Questions and controversy continue to swirl around what has been characterized as a rogue geoengineering experiment in international waters off the coast of British Columbia. But whether the action was legal under international law or likely to be effective from a scientific perspective are beginning to become clearer.
Last week, The Guardian newspaper first reported that in July, a retrofitted fishing trawler dispersed 100 tons of iron dust in an ocean eddy about 321 kilometers west of the islands of Haida Gwaii. The iron was intended to foster the growth of phytoplankton and thereby boost the entire marine food chain which it supports, including salmon valued by the indigenous Haida people who live in the area. Such "fertilization" projects have also been touted as a way to soak up atmospheric carbon dioxide and curb global warming.
At this point, answers to the legal questions surrounding the fertilization experiment seem the most clear. The experiment was conducted by the Haida Salmon Restoration Corp., and backed by a California businessman, Russ George. The ETC Group, an environmental watchdog organization, contends that the iron-fertilization scheme was a violation of international law, including the U.N. Convention on Biological Diversity (CBD) and the London convention on dumping of waste at sea, also known as the London Protocol. CBD did adopt two positions discouraging ocean fertilization, notes Edward Parson, a professor of law at the University of California, Los Angeles, School of Law. But these decisions are strictly advisory, and not legally binding, he adds. And while the London Protocol is binding, it only applies to the release of material intended to be dumped as waste, not released as part of a scientific experiment. Even if the quality of the science is dubious, as many ocean experts argue in this case, Parson says because the material was not dumped as waste, "there is no violation under international treaty." Canadian officials, however, are still investigating whether the experiment may have violated Canadian law.
As for the effectiveness of ocean fertilization, that seems less clear. Satellite images taken before and after the iron release seem to show a marked increase in phytoplankton. However, Kenneth Denman, an oceanographer with the University of Victoria in Canada, argues that it's impossible to conclude whether this plankton bloom was due to the added iron. The Haida eddies, where the iron was released, is a natural ocean circulation pattern that carries iron-rich coastal waters as far as 1000 kilometers off shore. The eddies trigger natural plankton blooms each summer, which could account for most if not all of what is showing up in the satellite images. "It's possible what they show is from the natural iron," Denman says. He adds that it will likely be impossible to ever produce useful science from the test, because it appears that the experimenters did not set up careful control studies to compare fertilized waters with waters from previous years, as well as unfertilized regions.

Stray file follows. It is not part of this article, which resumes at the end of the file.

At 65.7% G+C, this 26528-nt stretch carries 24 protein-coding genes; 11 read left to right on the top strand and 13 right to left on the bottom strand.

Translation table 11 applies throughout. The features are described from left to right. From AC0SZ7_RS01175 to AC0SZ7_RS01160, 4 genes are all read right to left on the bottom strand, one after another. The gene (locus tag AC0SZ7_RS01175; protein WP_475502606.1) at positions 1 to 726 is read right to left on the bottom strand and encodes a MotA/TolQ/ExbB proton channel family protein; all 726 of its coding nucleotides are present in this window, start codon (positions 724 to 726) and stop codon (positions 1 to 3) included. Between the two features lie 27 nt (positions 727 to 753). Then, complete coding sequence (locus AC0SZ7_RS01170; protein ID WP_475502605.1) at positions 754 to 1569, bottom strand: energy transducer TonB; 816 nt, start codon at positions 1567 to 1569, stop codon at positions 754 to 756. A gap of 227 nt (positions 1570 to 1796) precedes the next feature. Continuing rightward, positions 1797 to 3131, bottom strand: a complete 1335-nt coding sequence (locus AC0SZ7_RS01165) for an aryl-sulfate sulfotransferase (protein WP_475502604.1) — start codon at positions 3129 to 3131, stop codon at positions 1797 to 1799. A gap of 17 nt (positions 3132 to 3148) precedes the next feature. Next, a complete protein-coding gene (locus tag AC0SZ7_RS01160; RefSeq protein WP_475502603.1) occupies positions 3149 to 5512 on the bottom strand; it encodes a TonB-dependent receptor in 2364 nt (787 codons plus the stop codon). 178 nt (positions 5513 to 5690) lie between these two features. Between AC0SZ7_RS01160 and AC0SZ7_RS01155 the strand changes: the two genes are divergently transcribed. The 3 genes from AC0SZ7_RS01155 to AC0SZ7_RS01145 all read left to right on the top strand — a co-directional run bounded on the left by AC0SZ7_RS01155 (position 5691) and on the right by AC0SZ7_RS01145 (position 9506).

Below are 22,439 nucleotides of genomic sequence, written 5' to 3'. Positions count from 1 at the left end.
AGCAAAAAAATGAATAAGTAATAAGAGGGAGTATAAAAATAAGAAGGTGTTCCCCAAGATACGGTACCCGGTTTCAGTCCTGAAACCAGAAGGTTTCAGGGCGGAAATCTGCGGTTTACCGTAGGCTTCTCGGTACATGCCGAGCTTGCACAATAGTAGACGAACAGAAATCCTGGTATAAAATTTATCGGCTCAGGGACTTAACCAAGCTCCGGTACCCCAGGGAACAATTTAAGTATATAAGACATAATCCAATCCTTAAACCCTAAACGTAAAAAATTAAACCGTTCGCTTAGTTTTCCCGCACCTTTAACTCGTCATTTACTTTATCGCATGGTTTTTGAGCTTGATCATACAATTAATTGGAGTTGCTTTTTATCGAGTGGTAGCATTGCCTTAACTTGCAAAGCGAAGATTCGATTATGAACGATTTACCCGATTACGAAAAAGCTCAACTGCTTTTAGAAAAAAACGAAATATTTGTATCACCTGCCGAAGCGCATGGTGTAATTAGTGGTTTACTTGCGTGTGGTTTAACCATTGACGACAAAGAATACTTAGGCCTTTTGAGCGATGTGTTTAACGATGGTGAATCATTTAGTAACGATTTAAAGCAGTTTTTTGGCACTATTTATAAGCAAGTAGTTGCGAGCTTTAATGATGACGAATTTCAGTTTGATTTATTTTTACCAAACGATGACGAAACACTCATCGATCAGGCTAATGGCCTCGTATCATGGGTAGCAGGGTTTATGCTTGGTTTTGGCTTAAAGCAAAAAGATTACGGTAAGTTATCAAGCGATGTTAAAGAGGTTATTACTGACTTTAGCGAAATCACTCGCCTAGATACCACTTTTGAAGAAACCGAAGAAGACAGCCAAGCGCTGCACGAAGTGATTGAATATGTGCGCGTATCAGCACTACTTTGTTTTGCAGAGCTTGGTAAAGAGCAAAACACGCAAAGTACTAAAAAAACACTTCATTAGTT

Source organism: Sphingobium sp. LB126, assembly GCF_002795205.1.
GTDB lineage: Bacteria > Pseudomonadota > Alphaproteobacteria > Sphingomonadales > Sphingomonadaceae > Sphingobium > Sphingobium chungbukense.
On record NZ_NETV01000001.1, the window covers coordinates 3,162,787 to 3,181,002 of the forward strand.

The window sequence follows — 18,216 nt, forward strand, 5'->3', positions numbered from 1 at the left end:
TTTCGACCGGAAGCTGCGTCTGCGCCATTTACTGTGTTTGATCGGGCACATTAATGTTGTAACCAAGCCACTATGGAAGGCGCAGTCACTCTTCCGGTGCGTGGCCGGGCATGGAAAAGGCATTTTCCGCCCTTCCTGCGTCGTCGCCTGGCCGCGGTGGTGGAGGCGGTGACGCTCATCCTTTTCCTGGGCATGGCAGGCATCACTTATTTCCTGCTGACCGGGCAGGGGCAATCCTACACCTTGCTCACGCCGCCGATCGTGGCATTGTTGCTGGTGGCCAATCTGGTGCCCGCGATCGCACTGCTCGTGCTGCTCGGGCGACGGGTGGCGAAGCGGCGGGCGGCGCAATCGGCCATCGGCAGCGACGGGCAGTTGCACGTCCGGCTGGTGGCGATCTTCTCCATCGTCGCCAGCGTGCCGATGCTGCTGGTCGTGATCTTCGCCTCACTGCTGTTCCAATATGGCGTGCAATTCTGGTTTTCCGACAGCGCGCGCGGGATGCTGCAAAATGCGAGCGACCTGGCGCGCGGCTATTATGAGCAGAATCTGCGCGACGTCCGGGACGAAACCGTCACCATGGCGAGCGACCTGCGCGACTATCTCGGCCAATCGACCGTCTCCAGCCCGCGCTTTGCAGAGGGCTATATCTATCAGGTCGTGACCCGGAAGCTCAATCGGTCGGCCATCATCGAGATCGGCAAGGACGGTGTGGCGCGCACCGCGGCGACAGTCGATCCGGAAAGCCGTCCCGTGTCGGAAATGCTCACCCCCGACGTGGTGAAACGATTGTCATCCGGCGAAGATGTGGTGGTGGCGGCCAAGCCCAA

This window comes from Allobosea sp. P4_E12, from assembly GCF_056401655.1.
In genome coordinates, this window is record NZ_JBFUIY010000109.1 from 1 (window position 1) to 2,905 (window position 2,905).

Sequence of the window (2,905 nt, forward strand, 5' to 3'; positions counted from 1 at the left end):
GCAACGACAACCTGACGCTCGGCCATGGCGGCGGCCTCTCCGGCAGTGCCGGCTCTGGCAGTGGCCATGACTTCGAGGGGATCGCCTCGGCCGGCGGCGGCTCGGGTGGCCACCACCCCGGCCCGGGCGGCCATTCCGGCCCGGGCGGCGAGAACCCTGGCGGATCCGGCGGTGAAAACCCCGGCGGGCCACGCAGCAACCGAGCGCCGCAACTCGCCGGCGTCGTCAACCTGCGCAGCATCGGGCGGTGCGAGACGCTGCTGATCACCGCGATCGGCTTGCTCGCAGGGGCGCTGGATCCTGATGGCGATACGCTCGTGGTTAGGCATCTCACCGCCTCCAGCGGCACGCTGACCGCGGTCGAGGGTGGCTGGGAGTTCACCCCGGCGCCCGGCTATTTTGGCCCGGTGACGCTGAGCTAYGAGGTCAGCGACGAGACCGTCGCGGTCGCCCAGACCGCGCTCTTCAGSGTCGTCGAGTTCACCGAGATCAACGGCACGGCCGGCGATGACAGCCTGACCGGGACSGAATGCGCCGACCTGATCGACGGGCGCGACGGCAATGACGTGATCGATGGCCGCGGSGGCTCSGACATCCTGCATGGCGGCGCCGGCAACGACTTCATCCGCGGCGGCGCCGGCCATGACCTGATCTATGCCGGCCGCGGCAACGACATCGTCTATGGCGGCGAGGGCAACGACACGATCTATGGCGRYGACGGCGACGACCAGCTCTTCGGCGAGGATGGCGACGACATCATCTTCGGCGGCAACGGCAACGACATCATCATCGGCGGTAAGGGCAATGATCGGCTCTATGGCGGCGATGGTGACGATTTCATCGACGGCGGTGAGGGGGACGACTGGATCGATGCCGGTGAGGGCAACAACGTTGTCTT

Even if the iron release caused this summer's phytoplankton bloom, it's still difficult to determine what impact this will have. The proponents of the test have said that they carried it out to promote increases in salmon stocks as well as fight climate change by sequestering atmospheric carbon. Some recent evidence does suggest that added iron can boost fish stocks, Denman says. In 2008, a volcano in Alaska's Aleutian Islands erupted, spewing iron-rich ash throughout the North Pacific. Phytoplankton blooms followed and salmon runs spiked to century-high levels in 2010. But Denman argues that there's not enough data to conclude that iron fertilization from the eruption caused the fish population boom. "People are assuming there is a link. But basically it's conjecture and speculation," Denman says.
That said, a dozen smaller-scale iron-fertilization experiments do show that adding iron to otherwise nutrient-rich ocean waters can trigger phytoplankton blooms. But studies to date suggest that ocean fertilization is a relatively inefficient way to sequester large amounts of carbon from the atmosphere, says Phillip Williamson, an oceanographer and project manager at the Natural Environment Research Council and the University of East Anglia in Norwich, U.K., who just led a review of ocean fertilization experiments. According to that study, which appeared online on 12 October in Process Safety and Environmental Protection, if widespread ocean fertilization were practiced over the course of this entire century it could be expected to remove 25 gigatons to 75 gigatons of carbon from the atmosphere. That's less than 10% of the 900 to 2000 gigatons of carbon that humans are expected to add to the atmosphere over the same period. As the world struggles to limit atmospheric carbon, that may eventually seem a worthwhile effort. But aside from the cost of distributing all that iron, widespread iron fertilization would be expected to cause major changes in the ocean ecosystems where it was practiced.